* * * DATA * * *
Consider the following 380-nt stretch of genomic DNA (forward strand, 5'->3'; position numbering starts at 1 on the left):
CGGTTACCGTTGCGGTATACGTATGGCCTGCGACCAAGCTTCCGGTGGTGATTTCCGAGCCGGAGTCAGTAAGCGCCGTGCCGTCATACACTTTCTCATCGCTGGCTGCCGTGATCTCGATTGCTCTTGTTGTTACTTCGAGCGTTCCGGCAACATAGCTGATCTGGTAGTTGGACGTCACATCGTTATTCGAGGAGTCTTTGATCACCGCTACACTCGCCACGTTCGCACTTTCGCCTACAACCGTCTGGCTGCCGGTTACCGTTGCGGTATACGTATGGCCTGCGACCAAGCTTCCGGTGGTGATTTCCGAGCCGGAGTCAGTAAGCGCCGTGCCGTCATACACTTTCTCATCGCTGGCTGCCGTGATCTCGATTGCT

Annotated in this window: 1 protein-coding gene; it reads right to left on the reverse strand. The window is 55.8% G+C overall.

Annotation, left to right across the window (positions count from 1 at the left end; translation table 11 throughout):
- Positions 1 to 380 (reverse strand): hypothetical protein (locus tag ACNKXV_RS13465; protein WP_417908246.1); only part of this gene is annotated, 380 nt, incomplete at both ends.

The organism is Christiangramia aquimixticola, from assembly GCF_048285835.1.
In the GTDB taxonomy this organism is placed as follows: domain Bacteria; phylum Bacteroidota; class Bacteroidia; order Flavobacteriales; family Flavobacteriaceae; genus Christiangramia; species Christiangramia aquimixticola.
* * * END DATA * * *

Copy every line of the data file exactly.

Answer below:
Consider the following 380-nt stretch of genomic DNA (forward strand, 5'->3'; position numbering starts at 1 on the left):
CGGTTACCGTTGCGGTATACGTATGGCCTGCGACCAAGCTTCCGGTGGTGATTTCCGAGCCGGAGTCAGTAAGCGCCGTGCCGTCATACACTTTCTCATCGCTGGCTGCCGTGATCTCGATTGCTCTTGTTGTTACTTCGAGCGTTCCGGCAACATAGCTGATCTGGTAGTTGGACGTCACATCGTTATTCGAGGAGTCTTTGATCACCGCTACACTCGCCACGTTCGCACTTTCGCCTACAACCGTCTGGCTGCCGGTTACCGTTGCGGTATACGTATGGCCTGCGACCAAGCTTCCGGTGGTGATTTCCGAGCCGGAGTCAGTAAGCGCCGTGCCGTCATACACTTTCTCATCGCTGGCTGCCGTGATCTCGATTGCT

Annotated in this window: 1 protein-coding gene; it reads right to left on the reverse strand. The window is 55.8% G+C overall.

Annotation, left to right across the window (positions count from 1 at the left end; translation table 11 throughout):
- Positions 1 to 380 (reverse strand): hypothetical protein (locus tag ACNKXV_RS13465; protein WP_417908246.1); only part of this gene is annotated, 380 nt, incomplete at both ends.

The organism is Christiangramia aquimixticola, from assembly GCF_048285835.1.
In the GTDB taxonomy this organism is placed as follows: domain Bacteria; phylum Bacteroidota; class Bacteroidia; order Flavobacteriales; family Flavobacteriaceae; genus Christiangramia; species Christiangramia aquimixticola.